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Battlefield Festival Will Celebrate Princeton's Historical Significance

Candace Braun

Pumpkins, ghosts, candy, and Princeton history will all be part of the Princeton Battlefield's Fall Festival this Sunday, October 30, from 1 to 5 p.m.

Held at Princeton Battlefield State Park, the festival is geared toward children of all ages, as well as adults. This is the first year that the Princeton Battlefield Society has hosted a fall festival.

"We wanted to do something different at the battlefield, and Halloween is a fun holiday for both children and adults," said Robert Rosetta, a trustee with the Princeton Battlefield Society. "Tying the festival to Halloween allows us a little more freedom to get creative."

Describing the occasion as a "haunting learning experience for children and adults," volunteer Anne Mavis said that the Princeton Battlefield would like to make the festival an annual event. She pointed out that the festival anticipates the 200th anniversary of the battle, which will occur in January.

Along with the traditional Halloween activities, where children will be encouraged to wear their costumes and receive candy, there will also be a number of activities related to the Princeton Battlefield, such as tours of the battlefield and the Clark House, as well as arts and crafts and story-telling activities.

Reenactors and a maker of wooden colonial toys will also be present to talk about the history of Princeton, along with Clifford F. Thies, the Eldon R. Lindsay Professor of Economics and Finance at Shenandoah University of Winchester, Va., who will speak on the topic of colonial money. In a program tailored for teens and adults, Dr. Thies will discuss the introduction of paper money in the American colonies, beginning in Massachusetts in 1690, and continuing through the Revolution.

"The use of paper money in the American colonies was one of the world's first resorts to inflationary finance," said Dr. Thies. "Among other things, the period was marked by a series of repudiations and monetary reforms, the world's first use of indexation, and attempts by Parliament to restrain the issue of paper money by the colonies."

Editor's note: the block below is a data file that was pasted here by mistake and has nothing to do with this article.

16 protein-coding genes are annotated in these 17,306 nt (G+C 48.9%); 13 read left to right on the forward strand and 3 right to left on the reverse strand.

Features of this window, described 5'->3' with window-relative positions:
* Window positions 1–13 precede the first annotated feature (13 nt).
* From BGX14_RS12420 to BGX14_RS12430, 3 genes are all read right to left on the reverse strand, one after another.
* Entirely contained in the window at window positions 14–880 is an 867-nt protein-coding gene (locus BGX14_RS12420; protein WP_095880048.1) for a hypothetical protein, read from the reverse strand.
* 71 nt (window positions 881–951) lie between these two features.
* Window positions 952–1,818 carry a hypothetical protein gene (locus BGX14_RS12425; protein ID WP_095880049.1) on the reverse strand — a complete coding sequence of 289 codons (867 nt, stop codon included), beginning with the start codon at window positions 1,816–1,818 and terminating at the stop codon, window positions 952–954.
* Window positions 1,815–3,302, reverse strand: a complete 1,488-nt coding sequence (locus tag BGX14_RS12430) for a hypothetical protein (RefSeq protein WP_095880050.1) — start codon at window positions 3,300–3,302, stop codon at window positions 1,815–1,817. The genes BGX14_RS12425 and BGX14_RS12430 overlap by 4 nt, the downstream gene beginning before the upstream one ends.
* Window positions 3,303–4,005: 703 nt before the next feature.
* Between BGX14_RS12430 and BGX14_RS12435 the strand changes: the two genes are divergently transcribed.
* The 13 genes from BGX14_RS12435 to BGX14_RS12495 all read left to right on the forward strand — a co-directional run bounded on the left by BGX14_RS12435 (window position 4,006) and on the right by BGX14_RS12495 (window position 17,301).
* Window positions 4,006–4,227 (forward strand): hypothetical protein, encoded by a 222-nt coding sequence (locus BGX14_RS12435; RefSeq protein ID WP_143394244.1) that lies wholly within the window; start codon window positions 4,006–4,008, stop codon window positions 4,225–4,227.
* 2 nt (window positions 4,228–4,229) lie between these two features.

The Fifes and Drums of the Old Barracks will also participate in the day's festivities decked out in full Revolutionary War dress. Formed in January 2004, the group recruited members from high schools in Trenton, Hamilton Township, Ewing, and Bucks County. Among the events they have participated in are Philadelphia's Fourth of July Parade, and the Branchburg County Fair.

In keeping with the Princeton Battlefield's theme, which celebrates both Princeton's history and Halloween, Princeton author Margery Cuyler will be reading from two of her children's books, the recently-published The Bumpy Little Pumpkin, and The Battlefield Ghost, a story based on the Battle of Princeton. Copies of both books will be available for purchase and signing. (For more information on Ms. Cuyler and her books, see this week's books section).

Founded in 1970, the Princeton Battlefield Society is a non-profit organization whose purpose is to promote, interpret, conserve, and protect the park by increasing public awareness of the events which occurred there, and the Battle of Princeton's significance during the American Revolution.

The society is asking for a $3 donation for adults and $1 donation for children for the festival. Proceeds will help with improvements to the park, which include painting the Clark House, putting in a kitchen garden, and improving the apple orchard.

To find out how to volunteer for this or other events at the battlefield, e-mail events@SavePrincetonBattlefield.org. For more information about the Princeton Battlefield Society, or to find out how to become a member or sponsor, visit www.SavePrincetonBattlefield.org.



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